An advance-fee scam is a form of fraud and one of the most common types of confidence trick.
The scam typically involves promising the victim a significant share of a large sum of money, in return for a small up-front payment, which the fraudster requires in order to obtain the large sum.
We had decided that of all the bars we had enjoyed Ba-Li-Bar the best so we headed back to that, by this stage almost all our money had gone, so we headed for the ATM, of course my card was not working, so Sofia stepped up and took out even more money, I won’t tell you how much we had spent or indeed how much of the additional 250 we had left at the end, suffice to say it was avery expensive but great fun night out.
If a victim makes the payment, the fraudster either invents a series of further fees for the victim or simply disappears.
According to the Federal Bureau of Investigation(FBI), "An advance fee scheme occurs when the victim pays money to someone in anticipation of receiving something of greater value—such as a loan, contract, investment, or gift—and then receives little or nothing in return." The scam has been used with fax and traditional mail, and is now prevalent in online communications like emails.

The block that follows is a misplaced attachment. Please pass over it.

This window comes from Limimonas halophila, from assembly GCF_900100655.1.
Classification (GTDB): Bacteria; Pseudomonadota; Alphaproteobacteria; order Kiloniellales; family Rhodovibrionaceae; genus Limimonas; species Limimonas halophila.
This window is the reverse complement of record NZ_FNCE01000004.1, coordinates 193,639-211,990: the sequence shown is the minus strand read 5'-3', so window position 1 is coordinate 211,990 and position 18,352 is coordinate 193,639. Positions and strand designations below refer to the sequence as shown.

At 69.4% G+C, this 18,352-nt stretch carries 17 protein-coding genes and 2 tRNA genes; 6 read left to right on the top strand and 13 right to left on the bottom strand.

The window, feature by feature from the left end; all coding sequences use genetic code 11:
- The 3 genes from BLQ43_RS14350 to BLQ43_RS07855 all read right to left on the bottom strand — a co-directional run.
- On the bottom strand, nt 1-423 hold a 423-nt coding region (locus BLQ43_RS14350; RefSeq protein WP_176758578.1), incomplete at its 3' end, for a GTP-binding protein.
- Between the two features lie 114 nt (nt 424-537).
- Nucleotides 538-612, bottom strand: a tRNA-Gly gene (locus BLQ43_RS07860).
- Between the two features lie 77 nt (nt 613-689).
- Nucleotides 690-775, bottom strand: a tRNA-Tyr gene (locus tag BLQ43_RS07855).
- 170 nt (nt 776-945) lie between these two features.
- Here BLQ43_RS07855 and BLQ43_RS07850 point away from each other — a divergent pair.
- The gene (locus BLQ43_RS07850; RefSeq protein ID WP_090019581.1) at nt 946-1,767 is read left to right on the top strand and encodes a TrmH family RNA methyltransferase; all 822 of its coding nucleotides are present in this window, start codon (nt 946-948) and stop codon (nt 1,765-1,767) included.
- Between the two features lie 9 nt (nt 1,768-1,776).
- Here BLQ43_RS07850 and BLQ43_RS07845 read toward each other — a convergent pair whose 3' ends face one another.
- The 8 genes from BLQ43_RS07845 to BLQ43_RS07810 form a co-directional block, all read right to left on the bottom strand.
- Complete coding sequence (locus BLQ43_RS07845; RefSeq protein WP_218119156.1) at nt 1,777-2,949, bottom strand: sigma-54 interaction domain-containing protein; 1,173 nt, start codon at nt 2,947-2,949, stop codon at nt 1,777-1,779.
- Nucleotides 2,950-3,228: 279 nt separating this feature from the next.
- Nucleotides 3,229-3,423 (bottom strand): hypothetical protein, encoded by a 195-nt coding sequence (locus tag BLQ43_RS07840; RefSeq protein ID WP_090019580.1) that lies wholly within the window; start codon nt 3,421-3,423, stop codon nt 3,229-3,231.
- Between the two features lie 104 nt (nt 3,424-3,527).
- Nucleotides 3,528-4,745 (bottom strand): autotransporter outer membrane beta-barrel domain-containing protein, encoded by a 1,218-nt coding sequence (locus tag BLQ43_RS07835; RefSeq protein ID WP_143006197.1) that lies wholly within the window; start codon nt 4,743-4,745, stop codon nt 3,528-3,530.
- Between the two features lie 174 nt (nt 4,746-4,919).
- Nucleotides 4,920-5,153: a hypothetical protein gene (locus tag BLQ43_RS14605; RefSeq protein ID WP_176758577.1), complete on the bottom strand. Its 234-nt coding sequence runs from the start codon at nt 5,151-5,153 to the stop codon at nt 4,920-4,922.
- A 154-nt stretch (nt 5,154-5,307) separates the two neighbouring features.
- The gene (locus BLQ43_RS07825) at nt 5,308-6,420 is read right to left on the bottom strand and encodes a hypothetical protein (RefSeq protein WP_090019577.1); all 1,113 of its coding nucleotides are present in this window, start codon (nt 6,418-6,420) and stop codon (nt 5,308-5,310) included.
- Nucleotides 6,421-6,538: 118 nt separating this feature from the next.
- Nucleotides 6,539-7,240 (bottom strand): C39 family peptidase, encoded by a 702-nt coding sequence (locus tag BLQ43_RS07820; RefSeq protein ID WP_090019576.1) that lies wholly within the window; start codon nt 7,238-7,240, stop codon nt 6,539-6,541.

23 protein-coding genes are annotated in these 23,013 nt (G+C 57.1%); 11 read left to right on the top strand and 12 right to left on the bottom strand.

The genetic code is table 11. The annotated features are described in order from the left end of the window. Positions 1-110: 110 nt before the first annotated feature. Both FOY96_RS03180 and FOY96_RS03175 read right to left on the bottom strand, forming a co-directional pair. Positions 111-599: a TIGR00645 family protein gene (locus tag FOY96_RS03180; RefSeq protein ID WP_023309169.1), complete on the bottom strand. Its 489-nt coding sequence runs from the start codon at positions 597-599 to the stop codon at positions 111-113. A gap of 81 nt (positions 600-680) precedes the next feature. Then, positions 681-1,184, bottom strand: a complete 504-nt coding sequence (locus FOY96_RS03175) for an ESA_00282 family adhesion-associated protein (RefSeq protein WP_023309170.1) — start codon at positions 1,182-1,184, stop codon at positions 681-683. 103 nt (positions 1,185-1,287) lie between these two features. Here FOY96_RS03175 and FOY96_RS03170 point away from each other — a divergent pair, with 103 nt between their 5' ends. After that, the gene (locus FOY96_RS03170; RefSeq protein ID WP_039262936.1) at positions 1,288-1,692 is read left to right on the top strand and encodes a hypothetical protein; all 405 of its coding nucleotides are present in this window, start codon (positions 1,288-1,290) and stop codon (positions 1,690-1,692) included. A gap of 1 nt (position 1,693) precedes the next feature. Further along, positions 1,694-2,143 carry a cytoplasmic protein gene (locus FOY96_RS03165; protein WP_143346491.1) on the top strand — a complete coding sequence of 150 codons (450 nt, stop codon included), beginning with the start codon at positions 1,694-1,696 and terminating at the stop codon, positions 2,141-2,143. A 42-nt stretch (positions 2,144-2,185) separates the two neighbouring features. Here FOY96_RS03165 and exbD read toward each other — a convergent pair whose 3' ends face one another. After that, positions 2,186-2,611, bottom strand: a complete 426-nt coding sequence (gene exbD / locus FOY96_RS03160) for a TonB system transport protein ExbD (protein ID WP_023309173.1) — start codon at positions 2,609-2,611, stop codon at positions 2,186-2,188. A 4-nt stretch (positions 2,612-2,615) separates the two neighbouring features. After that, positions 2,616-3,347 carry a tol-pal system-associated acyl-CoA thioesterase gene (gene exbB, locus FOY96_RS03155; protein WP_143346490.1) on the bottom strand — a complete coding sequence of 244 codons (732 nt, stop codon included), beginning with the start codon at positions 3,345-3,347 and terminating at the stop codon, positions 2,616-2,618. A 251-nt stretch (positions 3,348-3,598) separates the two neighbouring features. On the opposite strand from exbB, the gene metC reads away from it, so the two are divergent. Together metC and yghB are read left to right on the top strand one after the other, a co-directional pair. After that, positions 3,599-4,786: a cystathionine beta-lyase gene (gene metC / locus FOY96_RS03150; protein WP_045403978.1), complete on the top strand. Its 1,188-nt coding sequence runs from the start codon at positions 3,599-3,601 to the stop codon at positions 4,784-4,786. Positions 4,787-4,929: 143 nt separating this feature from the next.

An email subject line may say something like "From the desk of barrister [Name]", "Your assistance is needed", and so on.
The details vary, but the usual story is that a person, often a government or bank employee, knows of a large amount of unclaimed money or gold which he cannot access directly, usually because he has no right to it.
Such people, who may be real but impersonated people or fictitious characters played by the con artist, could include, for example, the wife or son of a deposed African leader who has amassed a stolen fortune, a bank employee who knows of a terminally ill wealthy person with no relatives, or a wealthy foreigner who deposited money in the bank just before dying in a plane crash (leaving no will or known next of kin), and similar characters.
The money could be in the form of gold bullion, gold dust, money in a bank account, blood diamonds, a series of checks or bank drafts, and so forth.
Some scammers have accomplices in the United States and abroad that move in to finish the deal once the initial contact has been made.
This scam usually begins with the perpetrator contacting the victim via email, instant messaging or social media using a fake email address or fake social media account and making an offer that would allegedly result in a large payoff for the victim.
Other official-looking letters were sent from a writer who said he was a director of the state-owned Nigerian National Petroleum Corporation.